Thursday, 07 May 2015 00:00
The Breadwinner – Part 2 Written by 

Being a breadwinner basically means being the sole financial provider for your family. In many situations, it is not by choice.

Circumstances may force an individual to take up that responsibility. And while the term can sometimes be used loosely, it is important to understand that being a breadwinner for your family is more than just collecting a paycheck at the end of the month.

A number of factors can force one into becoming the breadwinner, like:

  • Death in the family. When a parent who was the sole provider in the family dies, the responsibility of providing for the family doesn’t go away. In some instance, youngsters have had to quit school and go out to find work so they can support their family.
  • Single parents. Let me try and paint the picture: a single mom with three kids just got divorced and has been left to look after the household without any support from the dad. Mom has been forced to become the immediate caregiver.
  • Poor Health. In some situations, a parent would quit their work to help raise the kids, or to look after an aging parent, while the other spouse is left to carry the full brunt of the financial burden.

Over the years the role of being a breadwinner has changed. The financial responsibility of a family is now carried by women more that it is by men. However, while this is all good and well, it has put women under more pressure in the workplace and at home. While women bring home the bacon, they are still expected to conform to traditional domestic household tasks.

Therefore, it is important for  anyone going through such an experience, to seek guidance. Here are just some kinds of people to consider:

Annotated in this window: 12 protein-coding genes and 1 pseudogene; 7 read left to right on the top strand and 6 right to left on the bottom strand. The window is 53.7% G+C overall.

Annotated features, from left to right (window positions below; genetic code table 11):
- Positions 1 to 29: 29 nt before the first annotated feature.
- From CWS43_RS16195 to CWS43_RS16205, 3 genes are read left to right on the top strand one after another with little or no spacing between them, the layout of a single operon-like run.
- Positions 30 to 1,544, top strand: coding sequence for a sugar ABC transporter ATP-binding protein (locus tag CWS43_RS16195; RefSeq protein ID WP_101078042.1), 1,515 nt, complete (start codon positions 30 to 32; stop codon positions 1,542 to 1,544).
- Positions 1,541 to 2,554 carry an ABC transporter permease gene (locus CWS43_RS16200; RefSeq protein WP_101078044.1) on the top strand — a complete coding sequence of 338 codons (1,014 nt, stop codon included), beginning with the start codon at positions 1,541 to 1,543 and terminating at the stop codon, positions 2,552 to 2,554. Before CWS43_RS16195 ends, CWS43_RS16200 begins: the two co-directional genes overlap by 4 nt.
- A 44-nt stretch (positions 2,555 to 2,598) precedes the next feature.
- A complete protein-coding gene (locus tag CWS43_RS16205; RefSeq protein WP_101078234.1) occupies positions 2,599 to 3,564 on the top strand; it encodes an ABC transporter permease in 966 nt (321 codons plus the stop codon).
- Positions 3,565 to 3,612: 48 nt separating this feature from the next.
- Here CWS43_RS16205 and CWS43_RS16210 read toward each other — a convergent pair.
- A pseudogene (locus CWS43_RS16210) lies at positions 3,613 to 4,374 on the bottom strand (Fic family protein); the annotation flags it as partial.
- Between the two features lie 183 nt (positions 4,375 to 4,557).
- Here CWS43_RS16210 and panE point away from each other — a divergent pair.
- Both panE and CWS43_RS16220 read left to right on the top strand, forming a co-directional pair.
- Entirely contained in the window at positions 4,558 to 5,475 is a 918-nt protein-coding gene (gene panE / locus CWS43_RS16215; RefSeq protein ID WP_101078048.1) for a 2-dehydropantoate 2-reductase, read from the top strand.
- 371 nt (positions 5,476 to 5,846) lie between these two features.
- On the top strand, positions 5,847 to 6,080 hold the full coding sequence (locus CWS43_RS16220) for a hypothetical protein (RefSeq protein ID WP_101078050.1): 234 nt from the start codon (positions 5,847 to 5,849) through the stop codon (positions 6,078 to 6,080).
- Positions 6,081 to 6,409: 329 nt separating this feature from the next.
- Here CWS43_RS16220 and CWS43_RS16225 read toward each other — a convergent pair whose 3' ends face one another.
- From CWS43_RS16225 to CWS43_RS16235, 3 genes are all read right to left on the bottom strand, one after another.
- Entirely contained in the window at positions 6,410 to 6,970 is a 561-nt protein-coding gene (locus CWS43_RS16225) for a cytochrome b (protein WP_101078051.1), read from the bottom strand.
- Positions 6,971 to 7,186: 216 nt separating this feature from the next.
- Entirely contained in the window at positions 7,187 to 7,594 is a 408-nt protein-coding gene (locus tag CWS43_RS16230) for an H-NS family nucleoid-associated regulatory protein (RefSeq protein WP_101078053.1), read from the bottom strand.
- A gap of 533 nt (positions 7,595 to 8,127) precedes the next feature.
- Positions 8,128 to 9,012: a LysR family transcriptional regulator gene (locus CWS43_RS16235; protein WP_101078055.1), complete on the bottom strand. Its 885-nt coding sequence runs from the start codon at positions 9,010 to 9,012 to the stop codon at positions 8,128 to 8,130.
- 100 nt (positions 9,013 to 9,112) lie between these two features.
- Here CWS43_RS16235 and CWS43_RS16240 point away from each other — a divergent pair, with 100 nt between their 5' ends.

• Life Coach
    The going gets tough sometimes, so speak to someone outside of your network that can support and guide you through the rough patches. A life coach will be more objective in assisting you as they are not invested in you. They can help you map out a clear road of your life, where work, family and finances are concerned.

  • Talk to your “dependents”
    Let your dependents know of your needs. And how you would like them to help you manage being the breadwinner. A lot of times, especially with women, you don’t speak up enough and expect people to automatically know of your needs. When you voice your needs you are able to be clear and decisive about your expectations.

  • Talk to your employer
    Inform your employer about your situation and together you can find a better way to handle your work load. That way you don’t jeopardize your breadwinner responsibility.

Something to consider

  • Outsource your responsibilities at home. This is especially useful for single parents who are tasked with the responsibility to cook, clean and look after little ones who can be quite demanding.
  • Look for jobs that offer decent salary and have growth perspective. That way no matter how much a household load you have to carry, you will be relieved knowing that you can increase your income and improve your situation in time.
  • Have an open conversation with your dependents about where they can help. And how they can contribute toward the survival of the family. Encourage them to come up with their own ideas of supporting the family.
  • Keep a positive mindset. Remind yourself that your situation is not unique and that there are other people who are also going through the same experience. And that you too shall overcome.

 

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